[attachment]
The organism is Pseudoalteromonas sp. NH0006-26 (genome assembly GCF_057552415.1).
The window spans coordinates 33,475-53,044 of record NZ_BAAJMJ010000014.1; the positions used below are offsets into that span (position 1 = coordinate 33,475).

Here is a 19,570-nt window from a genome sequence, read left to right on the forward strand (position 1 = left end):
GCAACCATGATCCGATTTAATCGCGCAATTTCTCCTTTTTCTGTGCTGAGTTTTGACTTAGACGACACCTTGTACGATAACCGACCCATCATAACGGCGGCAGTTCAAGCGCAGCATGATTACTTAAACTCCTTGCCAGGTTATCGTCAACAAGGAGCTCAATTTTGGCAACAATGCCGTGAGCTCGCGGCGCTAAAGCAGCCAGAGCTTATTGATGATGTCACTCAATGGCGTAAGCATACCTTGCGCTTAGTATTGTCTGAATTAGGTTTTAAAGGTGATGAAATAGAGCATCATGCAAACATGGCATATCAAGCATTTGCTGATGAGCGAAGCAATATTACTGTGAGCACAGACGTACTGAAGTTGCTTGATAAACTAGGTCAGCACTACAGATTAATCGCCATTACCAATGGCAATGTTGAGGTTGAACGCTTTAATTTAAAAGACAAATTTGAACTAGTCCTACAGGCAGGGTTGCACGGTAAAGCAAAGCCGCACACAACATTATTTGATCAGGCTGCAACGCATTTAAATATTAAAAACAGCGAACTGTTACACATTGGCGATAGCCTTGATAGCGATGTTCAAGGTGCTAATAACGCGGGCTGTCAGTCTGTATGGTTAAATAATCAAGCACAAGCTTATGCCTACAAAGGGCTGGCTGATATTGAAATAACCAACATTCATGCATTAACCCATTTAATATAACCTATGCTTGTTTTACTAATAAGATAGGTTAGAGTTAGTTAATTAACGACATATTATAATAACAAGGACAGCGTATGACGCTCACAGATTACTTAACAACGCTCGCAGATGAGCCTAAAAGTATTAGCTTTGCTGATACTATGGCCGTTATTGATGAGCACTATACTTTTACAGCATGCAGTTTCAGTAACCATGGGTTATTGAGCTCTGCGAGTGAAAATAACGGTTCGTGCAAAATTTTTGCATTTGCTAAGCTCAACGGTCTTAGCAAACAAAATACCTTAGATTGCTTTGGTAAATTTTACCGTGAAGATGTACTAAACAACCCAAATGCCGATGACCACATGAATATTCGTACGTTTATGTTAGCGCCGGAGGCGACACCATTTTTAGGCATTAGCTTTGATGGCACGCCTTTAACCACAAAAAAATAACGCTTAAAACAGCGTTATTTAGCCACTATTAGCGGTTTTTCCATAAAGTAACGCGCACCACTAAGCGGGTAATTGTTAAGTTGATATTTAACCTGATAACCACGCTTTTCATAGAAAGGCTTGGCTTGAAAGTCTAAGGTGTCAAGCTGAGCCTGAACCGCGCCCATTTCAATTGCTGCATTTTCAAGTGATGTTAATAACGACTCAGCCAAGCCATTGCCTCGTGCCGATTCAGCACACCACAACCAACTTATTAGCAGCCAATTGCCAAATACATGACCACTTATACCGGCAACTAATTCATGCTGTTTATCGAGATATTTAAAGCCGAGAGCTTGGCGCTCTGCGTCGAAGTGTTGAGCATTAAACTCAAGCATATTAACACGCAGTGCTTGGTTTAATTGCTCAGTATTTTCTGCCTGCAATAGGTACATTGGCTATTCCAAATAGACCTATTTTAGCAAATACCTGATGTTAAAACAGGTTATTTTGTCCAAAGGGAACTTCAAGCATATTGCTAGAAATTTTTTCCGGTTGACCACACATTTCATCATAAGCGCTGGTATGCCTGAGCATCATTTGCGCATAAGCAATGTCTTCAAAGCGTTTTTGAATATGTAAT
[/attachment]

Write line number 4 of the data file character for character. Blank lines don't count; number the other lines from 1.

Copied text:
GCAACCATGATCCGATTTAATCGCGCAATTTCTCCTTTTTCTGTGCTGAGTTTTGACTTAGACGACACCTTGTACGATAACCGACCCATCATAACGGCGGCAGTTCAAGCGCAGCATGATTACTTAAACTCCTTGCCAGGTTATCGTCAACAAGGAGCTCAATTTTGGCAACAATGCCGTGAGCTCGCGGCGCTAAAGCAGCCAGAGCTTATTGATGATGTCACTCAATGGCGTAAGCATACCTTGCGCTTAGTATTGTCTGAATTAGGTTTTAAAGGTGATGAAATAGAGCATCATGCAAACATGGCATATCAAGCATTTGCTGATGAGCGAAGCAATATTACTGTGAGCACAGACGTACTGAAGTTGCTTGATAAACTAGGTCAGCACTACAGATTAATCGCCATTACCAATGGCAATGTTGAGGTTGAACGCTTTAATTTAAAAGACAAATTTGAACTAGTCCTACAGGCAGGGTTGCACGGTAAAGCAAAGCCGCACACAACATTATTTGATCAGGCTGCAACGCATTTAAATATTAAAAACAGCGAACTGTTACACATTGGCGATAGCCTTGATAGCGATGTTCAAGGTGCTAATAACGCGGGCTGTCAGTCTGTATGGTTAAATAATCAAGCACAAGCTTATGCCTACAAAGGGCTGGCTGATATTGAAATAACCAACATTCATGCATTAACCCATTTAATATAACCTATGCTTGTTTTACTAATAAGATAGGTTAGAGTTAGTTAATTAACGACATATTATAATAACAAGGACAGCGTATGACGCTCACAGATTACTTAACAACGCTCGCAGATGAGCCTAAAAGTATTAGCTTTGCTGATACTATGGCCGTTATTGATGAGCACTATACTTTTACAGCATGCAGTTTCAGTAACCATGGGTTATTGAGCTCTGCGAGTGAAAATAACGGTTCGTGCAAAATTTTTGCATTTGCTAAGCTCAACGGTCTTAGCAAACAAAATACCTTAGATTGCTTTGGTAAATTTTACCGTGAAGATGTACTAAACAACCCAAATGCCGATGACCACATGAATATTCGTACGTTTATGTTAGCGCCGGAGGCGACACCATTTTTAGGCATTAGCTTTGATGGCACGCCTTTAACCACAAAAAAATAACGCTTAAAACAGCGTTATTTAGCCACTATTAGCGGTTTTTCCATAAAGTAACGCGCACCACTAAGCGGGTAATTGTTAAGTTGATATTTAACCTGATAACCACGCTTTTCATAGAAAGGCTTGGCTTGAAAGTCTAAGGTGTCAAGCTGAGCCTGAACCGCGCCCATTTCAATTGCTGCATTTTCAAGTGATGTTAATAACGACTCAGCCAAGCCATTGCCTCGTGCCGATTCAGCACACCACAACCAACTTATTAGCAGCCAATTGCCAAATACATGACCACTTATACCGGCAACTAATTCATGCTGTTTATCGAGATATTTAAAGCCGAGAGCTTGGCGCTCTGCGTCGAAGTGTTGAGCATTAAACTCAAGCATATTAACACGCAGTGCTTGGTTTAATTGCTCAGTATTTTCTGCCTGCAATAGGTACATTGGCTATTCCAAATAGACCTATTTTAGCAAATACCTGATGTTAAAACAGGTTATTTTGTCCAAAGGGAACTTCAAGCATATTGCTAGAAATTTTTTCCGGTTGACCACACATTTCATCATAAGCGCTGGTATGCCTGAGCATCATTTGCGCATAAGCAATGTCTTCAAAGCGTTTTTGAATATGTAAT